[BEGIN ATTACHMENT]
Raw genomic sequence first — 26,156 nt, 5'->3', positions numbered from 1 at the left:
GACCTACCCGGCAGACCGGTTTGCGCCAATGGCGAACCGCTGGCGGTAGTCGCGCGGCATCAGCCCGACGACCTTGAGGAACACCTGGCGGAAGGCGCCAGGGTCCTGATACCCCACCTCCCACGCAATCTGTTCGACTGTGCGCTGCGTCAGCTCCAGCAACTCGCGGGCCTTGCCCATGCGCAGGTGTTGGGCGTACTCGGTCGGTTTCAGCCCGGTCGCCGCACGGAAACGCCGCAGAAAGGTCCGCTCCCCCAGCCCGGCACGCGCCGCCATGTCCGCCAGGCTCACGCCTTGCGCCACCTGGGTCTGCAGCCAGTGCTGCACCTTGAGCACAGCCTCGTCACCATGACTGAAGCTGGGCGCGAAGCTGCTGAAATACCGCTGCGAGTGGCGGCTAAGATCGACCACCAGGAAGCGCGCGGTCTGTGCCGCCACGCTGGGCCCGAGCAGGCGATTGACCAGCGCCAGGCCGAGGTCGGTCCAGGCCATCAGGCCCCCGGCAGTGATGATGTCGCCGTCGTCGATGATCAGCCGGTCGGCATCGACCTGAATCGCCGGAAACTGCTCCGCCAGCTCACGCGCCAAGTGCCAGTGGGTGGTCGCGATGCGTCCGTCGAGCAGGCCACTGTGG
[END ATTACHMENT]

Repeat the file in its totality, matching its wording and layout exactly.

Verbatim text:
Raw genomic sequence first — 26,156 nt, 5'->3', positions numbered from 1 at the left:
GACCTACCCGGCAGACCGGTTTGCGCCAATGGCGAACCGCTGGCGGTAGTCGCGCGGCATCAGCCCGACGACCTTGAGGAACACCTGGCGGAAGGCGCCAGGGTCCTGATACCCCACCTCCCACGCAATCTGTTCGACTGTGCGCTGCGTCAGCTCCAGCAACTCGCGGGCCTTGCCCATGCGCAGGTGTTGGGCGTACTCGGTCGGTTTCAGCCCGGTCGCCGCACGGAAACGCCGCAGAAAGGTCCGCTCCCCCAGCCCGGCACGCGCCGCCATGTCCGCCAGGCTCACGCCTTGCGCCACCTGGGTCTGCAGCCAGTGCTGCACCTTGAGCACAGCCTCGTCACCATGACTGAAGCTGGGCGCGAAGCTGCTGAAATACCGCTGCGAGTGGCGGCTAAGATCGACCACCAGGAAGCGCGCGGTCTGTGCCGCCACGCTGGGCCCGAGCAGGCGATTGACCAGCGCCAGGCCGAGGTCGGTCCAGGCCATCAGGCCCCCGGCAGTGATGATGTCGCCGTCGTCGATGATCAGCCGGTCGGCATCGACCTGAATCGCCGGAAACTGCTCCGCCAGCTCACGCGCCAAGTGCCAGTGGGTGGTCGCGATGCGTCCGTCGAGCAGGCCACTGTGG